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An Indian work of morally enlightening tales in Sanskrit originating around 500 A.D.
The background of the tales is the education of four slovenly princes in the kingdom of Mahilaropya about the finer aspects of political science and morals by a skilled pundit called VishnuSharman.

The literal meaning of Panchatantra is five tantras or sciences

They are labelled as follows:
  • The separation of friends. This is a story of a deep friendship between a lion and bull which is destroyed by two crafty jackals for their own ends.
  • The acquisition of friends.
  • The crows and the owls. A story about a feud between the crows and owls involving elements of espionage , double dealing and manipulation.
  • Losing what has been gained.
  • Thoughtless actions.
The stories are usually about animals and each story has several sub-stories within it , usually told by the characters in the story. The level of story nesting goes upto 5 levels deep in a couple of cases!

A distinction that some of the tales from the Panchatantra have in contrast with with other similar tales like Aesop's fables or the Jataka tales is that , cunning and deceit are not shown as a bad thing but as a powerful skill used by rulers to acheive their ends. This illustrates that the work is not just moral in nature but also political.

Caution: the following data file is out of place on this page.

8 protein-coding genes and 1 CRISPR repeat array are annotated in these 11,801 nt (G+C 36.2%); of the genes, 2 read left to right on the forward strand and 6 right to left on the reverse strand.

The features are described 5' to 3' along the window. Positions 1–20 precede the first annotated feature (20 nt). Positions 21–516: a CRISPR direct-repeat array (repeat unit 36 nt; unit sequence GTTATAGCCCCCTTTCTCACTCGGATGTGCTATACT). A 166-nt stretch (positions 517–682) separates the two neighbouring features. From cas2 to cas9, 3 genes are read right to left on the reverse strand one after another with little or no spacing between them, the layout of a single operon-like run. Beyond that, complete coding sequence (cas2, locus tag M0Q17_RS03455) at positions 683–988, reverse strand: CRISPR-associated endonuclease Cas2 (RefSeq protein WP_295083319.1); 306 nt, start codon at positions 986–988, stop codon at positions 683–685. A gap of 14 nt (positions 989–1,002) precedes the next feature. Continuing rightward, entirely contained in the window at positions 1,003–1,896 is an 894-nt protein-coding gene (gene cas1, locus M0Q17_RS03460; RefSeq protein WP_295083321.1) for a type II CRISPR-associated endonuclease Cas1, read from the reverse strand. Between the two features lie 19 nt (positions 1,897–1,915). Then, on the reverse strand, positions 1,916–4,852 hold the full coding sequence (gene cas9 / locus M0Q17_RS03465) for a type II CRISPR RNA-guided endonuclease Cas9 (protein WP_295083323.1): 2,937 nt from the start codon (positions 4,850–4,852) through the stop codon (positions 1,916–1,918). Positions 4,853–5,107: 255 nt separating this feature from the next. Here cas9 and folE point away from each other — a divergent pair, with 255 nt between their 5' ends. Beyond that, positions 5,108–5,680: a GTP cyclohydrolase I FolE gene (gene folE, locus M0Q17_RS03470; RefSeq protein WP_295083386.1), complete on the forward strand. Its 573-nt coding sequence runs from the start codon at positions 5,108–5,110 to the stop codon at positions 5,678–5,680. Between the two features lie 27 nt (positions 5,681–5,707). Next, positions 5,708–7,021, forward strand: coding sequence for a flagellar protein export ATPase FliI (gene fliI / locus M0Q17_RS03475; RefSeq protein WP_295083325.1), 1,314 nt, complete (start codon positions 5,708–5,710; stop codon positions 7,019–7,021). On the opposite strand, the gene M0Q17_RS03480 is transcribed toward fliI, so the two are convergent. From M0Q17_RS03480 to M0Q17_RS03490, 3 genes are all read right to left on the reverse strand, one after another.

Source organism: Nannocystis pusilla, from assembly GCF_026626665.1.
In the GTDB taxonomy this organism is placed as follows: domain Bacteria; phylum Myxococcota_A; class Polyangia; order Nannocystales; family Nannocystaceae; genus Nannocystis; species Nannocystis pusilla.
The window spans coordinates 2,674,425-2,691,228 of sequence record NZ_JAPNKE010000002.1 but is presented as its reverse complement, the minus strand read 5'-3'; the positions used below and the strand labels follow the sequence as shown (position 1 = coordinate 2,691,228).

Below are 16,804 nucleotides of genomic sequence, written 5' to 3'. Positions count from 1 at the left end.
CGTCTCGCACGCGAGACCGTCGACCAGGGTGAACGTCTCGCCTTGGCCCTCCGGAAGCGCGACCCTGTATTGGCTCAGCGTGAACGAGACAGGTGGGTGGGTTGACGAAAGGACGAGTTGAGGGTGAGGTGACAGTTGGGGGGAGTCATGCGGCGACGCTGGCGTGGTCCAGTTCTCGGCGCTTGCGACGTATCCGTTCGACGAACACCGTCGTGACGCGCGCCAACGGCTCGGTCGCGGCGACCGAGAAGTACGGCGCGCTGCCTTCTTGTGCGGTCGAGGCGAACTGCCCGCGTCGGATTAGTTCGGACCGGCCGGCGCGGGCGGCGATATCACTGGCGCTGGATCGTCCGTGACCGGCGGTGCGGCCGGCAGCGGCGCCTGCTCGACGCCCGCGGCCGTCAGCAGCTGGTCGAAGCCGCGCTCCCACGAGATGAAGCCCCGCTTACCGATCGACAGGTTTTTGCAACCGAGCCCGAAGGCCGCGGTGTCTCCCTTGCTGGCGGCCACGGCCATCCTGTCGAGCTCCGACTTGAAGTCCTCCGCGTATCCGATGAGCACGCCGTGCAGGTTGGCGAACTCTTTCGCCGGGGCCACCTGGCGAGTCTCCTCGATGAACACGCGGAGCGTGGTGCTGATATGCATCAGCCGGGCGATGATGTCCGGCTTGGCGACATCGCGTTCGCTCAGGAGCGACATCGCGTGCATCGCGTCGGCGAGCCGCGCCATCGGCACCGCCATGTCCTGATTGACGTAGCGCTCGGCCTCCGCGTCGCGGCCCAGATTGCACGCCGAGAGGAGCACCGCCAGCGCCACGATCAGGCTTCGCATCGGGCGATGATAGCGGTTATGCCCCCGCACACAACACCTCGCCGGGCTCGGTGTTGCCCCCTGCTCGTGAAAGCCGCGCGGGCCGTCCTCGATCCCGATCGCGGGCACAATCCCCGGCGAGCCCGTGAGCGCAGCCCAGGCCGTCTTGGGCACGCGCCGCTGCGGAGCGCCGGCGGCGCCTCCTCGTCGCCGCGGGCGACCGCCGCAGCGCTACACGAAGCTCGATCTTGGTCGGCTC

The animals who feature in the stories , are used in an allegorical way , representing not just talking animals but certain stereotypical classes of people in society.

The various translations and derived works do little justice to the teachings and concentrate more on the story. In the original sanskrit version , the story plays a minor part and the lectures given by the various characters are more prominent. Also some of the stories are not covered in any translation that has been published.

An excellent link for some of the stories is http://www.pitt.edu/~dash/panchatantra.html.

In India , Anant Pai created a revolution in the comic book industry by creating a comic called Amar Chitra Katha (translates to Eternal Picture Tale) which covered The Panchatantra , The Mahabharata , The Ramayana and almost every Indian mythological and folk tale.
A whole generation of kids have been raised on these comics which still provide a more healthy reading diet than the plethora of psychedelic super-hero comics by Marvel Comics et al.

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